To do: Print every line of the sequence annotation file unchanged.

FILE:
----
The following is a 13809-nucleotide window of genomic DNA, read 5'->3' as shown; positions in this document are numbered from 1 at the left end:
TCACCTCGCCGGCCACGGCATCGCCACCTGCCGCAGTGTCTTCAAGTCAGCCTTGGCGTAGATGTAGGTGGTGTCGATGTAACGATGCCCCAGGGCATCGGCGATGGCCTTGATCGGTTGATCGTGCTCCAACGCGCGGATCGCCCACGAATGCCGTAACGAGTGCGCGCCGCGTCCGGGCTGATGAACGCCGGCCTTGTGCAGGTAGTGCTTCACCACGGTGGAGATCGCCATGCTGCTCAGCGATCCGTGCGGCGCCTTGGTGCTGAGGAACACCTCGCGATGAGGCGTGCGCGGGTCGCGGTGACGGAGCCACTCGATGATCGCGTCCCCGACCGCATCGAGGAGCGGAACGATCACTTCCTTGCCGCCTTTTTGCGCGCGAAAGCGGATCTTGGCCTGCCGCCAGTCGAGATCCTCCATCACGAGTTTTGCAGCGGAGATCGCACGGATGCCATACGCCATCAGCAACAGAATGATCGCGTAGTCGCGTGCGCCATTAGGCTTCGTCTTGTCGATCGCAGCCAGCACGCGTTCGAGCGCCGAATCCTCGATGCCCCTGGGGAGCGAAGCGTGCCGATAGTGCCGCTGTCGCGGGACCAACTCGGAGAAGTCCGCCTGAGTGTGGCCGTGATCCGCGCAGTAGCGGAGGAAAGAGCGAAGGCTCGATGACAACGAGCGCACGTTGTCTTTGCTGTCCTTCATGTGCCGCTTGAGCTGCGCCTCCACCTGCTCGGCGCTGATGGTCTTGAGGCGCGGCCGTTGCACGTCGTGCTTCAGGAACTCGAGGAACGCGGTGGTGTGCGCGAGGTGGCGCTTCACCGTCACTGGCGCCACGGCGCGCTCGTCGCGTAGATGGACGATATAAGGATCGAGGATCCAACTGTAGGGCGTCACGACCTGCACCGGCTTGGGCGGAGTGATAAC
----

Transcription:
The following is a 13809-nucleotide window of genomic DNA, read 5'->3' as shown; positions in this document are numbered from 1 at the left end:
TCACCTCGCCGGCCACGGCATCGCCACCTGCCGCAGTGTCTTCAAGTCAGCCTTGGCGTAGATGTAGGTGGTGTCGATGTAACGATGCCCCAGGGCATCGGCGATGGCCTTGATCGGTTGATCGTGCTCCAACGCGCGGATCGCCCACGAATGCCGTAACGAGTGCGCGCCGCGTCCGGGCTGATGAACGCCGGCCTTGTGCAGGTAGTGCTTCACCACGGTGGAGATCGCCATGCTGCTCAGCGATCCGTGCGGCGCCTTGGTGCTGAGGAACACCTCGCGATGAGGCGTGCGCGGGTCGCGGTGACGGAGCCACTCGATGATCGCGTCCCCGACCGCATCGAGGAGCGGAACGATCACTTCCTTGCCGCCTTTTTGCGCGCGAAAGCGGATCTTGGCCTGCCGCCAGTCGAGATCCTCCATCACGAGTTTTGCAGCGGAGATCGCACGGATGCCATACGCCATCAGCAACAGAATGATCGCGTAGTCGCGTGCGCCATTAGGCTTCGTCTTGTCGATCGCAGCCAGCACGCGTTCGAGCGCCGAATCCTCGATGCCCCTGGGGAGCGAAGCGTGCCGATAGTGCCGCTGTCGCGGGACCAACTCGGAGAAGTCCGCCTGAGTGTGGCCGTGATCCGCGCAGTAGCGGAGGAAAGAGCGAAGGCTCGATGACAACGAGCGCACGTTGTCTTTGCTGTCCTTCATGTGCCGCTTGAGCTGCGCCTCCACCTGCTCGGCGCTGATGGTCTTGAGGCGCGGCCGTTGCACGTCGTGCTTCAGGAACTCGAGGAACGCGGTGGTGTGCGCGAGGTGGCGCTTCACCGTCACTGGCGCCACGGCGCGCTCGTCGCGTAGATGGACGATATAAGGATCGAGGATCCAACTGTAGGGCGTCACGACCTGCACCGGCTTGGGCGGAGTGATAAC